< <  

Monday, June 8, 2009

  > >
2 Corinthians 1:1-7
Psalm 34:2-9
Matthew 5:1-12

View Readings
Similar Reflections

shock waves

"How blest are..." —Matthew 5:3

When Jesus gathered His disciples around Him and began to teach them the Beatitudes, what were His disciples expecting? Jesus had called these men to join His kingdom (see Mt 4:22ff). He took them on tour with Him where they saw His amazing power to heal the masses and bring deliverance from the evil one (see Mt 4:23-24). The disciples saw Jesus' popularity and ability to draw great crowds (see Mt 4:25). When Jesus took them up the mountainside, they possibly anticipated becoming VIPs in His kingdom. They may have expected power, prestige, and money. Even after Jesus repeatedly corrected the disciples' false idea of His kingdom, they still thought His kingdom was of this world, and discussed who would be the greatest (see Mt 18:1).

Therefore, when Jesus was talking about eight ways to be happy, that is, the Beatitudes, the disciples may have expected a kind of motivational talk worthy of Dale Carnegie. However, Jesus absolutely shocked the disciples. Happiness was not riches, but poverty; not feeling good, but sorrowing for sin; not prestige, but lowliness; not desiring pleasures, but holiness; not winning, but showing mercy; not doing your own thing, but being single-hearted in doing God's thing; not manipulating others, but making peace; and not popularity, but persecution (Mt 5:3-10).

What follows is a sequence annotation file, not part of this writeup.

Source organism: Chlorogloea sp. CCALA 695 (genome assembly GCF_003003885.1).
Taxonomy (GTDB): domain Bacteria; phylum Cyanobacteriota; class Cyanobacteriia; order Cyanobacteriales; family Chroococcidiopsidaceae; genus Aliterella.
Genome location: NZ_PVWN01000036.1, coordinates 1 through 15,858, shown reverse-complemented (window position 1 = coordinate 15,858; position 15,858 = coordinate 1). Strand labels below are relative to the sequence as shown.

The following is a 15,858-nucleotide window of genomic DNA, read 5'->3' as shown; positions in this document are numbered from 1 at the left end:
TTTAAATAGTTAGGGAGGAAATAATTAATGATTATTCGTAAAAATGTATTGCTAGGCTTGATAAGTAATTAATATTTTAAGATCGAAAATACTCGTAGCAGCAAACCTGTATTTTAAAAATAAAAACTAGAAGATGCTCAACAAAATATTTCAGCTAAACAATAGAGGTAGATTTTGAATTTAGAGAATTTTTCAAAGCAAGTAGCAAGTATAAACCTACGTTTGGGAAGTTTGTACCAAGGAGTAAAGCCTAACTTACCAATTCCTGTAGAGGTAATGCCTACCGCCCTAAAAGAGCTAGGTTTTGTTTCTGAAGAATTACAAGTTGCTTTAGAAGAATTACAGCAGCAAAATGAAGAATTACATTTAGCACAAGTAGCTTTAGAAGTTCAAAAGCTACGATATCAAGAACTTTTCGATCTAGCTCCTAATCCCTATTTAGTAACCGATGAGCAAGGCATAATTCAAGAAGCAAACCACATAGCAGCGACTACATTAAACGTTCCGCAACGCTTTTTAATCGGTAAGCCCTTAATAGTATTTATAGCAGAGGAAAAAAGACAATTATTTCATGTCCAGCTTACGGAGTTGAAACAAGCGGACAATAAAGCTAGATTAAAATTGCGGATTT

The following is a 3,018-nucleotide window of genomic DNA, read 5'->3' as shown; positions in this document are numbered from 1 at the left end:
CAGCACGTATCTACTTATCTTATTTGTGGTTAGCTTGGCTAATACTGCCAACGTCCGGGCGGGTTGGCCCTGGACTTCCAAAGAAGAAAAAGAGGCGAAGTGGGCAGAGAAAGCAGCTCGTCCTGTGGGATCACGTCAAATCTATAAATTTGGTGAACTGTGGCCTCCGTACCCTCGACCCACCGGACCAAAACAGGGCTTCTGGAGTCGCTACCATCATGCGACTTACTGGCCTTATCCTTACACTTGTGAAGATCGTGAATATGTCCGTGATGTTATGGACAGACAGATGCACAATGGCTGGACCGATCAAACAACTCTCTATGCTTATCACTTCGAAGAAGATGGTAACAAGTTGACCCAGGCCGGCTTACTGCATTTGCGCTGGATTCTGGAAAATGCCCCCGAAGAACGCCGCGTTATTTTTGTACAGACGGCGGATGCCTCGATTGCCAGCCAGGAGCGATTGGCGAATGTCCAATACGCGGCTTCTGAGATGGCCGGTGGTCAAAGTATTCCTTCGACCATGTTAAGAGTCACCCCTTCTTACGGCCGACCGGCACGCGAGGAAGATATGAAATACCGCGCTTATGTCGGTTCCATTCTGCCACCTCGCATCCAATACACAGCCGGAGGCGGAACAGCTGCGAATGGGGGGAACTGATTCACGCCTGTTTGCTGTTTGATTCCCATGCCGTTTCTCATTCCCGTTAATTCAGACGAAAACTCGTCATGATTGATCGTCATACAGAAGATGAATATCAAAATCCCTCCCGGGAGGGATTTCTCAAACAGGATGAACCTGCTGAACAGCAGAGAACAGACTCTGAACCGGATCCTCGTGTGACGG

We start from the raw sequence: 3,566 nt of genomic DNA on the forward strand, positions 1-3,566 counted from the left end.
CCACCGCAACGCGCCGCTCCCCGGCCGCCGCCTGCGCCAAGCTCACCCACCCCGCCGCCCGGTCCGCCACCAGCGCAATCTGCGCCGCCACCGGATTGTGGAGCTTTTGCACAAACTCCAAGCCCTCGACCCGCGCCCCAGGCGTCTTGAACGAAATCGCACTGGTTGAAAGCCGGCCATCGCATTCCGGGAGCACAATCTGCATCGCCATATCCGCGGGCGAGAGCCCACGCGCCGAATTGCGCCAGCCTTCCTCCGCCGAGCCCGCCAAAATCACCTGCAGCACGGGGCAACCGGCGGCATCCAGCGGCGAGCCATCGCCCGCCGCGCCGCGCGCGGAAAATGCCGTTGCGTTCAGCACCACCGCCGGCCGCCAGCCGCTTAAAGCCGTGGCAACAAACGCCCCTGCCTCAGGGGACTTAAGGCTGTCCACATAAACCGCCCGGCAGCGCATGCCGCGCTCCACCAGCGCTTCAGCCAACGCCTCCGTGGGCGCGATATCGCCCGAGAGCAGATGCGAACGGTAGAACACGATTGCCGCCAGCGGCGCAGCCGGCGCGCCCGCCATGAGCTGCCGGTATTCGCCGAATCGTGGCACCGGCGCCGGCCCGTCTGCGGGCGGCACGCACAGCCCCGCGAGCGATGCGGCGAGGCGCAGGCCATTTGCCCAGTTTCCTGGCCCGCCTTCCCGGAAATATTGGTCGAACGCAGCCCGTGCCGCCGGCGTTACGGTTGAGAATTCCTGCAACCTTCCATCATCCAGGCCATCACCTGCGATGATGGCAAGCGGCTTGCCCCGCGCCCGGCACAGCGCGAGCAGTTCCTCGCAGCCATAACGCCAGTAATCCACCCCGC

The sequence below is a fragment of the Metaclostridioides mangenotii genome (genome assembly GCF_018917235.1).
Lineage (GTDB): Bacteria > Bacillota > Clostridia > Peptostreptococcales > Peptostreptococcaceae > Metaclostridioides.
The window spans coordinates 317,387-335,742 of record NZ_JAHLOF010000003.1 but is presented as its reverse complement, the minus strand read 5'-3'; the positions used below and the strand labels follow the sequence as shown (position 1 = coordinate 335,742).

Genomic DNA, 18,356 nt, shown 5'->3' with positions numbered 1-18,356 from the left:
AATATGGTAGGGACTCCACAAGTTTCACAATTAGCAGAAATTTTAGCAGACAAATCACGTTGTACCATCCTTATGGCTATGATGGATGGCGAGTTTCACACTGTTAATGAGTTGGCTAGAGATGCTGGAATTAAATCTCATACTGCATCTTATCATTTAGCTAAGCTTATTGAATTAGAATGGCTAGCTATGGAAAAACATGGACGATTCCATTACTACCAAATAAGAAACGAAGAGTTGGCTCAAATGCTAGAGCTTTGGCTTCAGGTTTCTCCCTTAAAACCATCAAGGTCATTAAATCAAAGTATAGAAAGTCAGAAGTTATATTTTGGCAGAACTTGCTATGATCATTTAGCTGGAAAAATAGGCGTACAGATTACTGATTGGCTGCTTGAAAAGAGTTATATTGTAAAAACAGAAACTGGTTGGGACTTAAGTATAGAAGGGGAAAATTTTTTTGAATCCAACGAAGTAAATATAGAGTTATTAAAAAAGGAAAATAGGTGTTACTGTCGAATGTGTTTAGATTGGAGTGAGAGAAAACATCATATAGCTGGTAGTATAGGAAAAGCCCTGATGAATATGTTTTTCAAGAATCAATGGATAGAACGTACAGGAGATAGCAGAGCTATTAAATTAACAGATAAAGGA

The disciples could not have been more shocked by the Beatitudes, which continue to send shock waves throughout human history to this very day.

Prayer:  Father, empower me to shock the world by living the Beatitudes.

Promise:  "As we have shared much in the suffering of Christ, so through Christ do we share abundantly in His consolation." —2 Cor 1:5

Praise:  Members of a local youth group inspire others with their true desire for holiness.

Rescript:  †Reverend Joseph R. Binzer, Vicar General of the Archdiocese of Cincinnati, January 5, 2009

The Nihil Obstat ("Permission to Publish") is a declaration that a book or pamphlet is considered to be free of doctrinal or moral error. It is not implied that those who have granted the Nihil Obstat agree with the contents, opinions, or statements expressed.